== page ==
To add to the evidence, both in the photo and on the garment, the third button down is missing.

Brink then turned her attention to the coat. A garment in the collection, a pullover shirt with beaded American flag decorations was labeled as being the coat. But there was no such garment evident in the known Calamity Jane photos. Encouraged by the presence of the vest, Brink decided to closely examine the other garments in the Remington collection.

She found a coat that was very similar to the one Calamity Jane wore over the vest in the three photos. In the old photos, there was fur at the cuffs, but no fur was present on the existing coat. However, a close examination of the sleeves revealed needle holes and threads where fur could have one time been attached. She was also able to match up the tear on the lower front seen in the photo with a repair in the garment. The final clue that this was Calamity Jane’s coat was found in the buttonholes, which had a distinctive pattern, with some being vertical, but others being horizontal.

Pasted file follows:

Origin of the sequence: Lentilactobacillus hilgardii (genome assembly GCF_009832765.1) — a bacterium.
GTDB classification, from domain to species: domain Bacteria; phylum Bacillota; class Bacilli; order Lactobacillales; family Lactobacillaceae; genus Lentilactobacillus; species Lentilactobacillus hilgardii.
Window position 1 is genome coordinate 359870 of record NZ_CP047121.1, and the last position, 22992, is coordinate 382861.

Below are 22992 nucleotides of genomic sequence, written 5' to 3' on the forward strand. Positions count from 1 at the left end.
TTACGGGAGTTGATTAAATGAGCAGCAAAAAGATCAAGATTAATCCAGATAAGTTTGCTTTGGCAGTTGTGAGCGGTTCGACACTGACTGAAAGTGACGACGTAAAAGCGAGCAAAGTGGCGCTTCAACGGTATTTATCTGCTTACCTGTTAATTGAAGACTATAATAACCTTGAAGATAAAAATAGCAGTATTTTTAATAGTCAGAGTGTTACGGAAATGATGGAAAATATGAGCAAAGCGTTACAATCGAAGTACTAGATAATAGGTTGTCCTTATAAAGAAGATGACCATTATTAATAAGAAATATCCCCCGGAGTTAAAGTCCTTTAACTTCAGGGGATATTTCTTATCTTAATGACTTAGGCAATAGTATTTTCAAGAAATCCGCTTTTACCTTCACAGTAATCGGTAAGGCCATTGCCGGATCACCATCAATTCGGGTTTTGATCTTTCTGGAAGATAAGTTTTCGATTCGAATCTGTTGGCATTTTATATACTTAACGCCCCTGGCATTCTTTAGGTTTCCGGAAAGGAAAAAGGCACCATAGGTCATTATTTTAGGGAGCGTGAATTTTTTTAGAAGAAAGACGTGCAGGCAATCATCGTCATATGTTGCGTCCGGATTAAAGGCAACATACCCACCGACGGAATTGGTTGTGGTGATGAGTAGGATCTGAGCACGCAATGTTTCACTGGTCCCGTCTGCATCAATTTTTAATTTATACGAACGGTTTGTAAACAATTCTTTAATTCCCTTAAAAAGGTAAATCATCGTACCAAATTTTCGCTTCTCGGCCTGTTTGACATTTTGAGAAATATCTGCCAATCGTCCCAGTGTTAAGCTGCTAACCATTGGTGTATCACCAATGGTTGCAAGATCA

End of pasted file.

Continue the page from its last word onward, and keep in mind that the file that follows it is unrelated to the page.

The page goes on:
The pants were also mislabeled, but another search found a different pair that matched those being worn in the photographs. They were identified by the matching brass buttons and a patch on the left leg.

I went on a search for an online version of this story, and was unable to locate it. The article by researcher Brink is referred to in much of the literature on Calamity Jane, but I felt that this great story needed a presence on the WWW.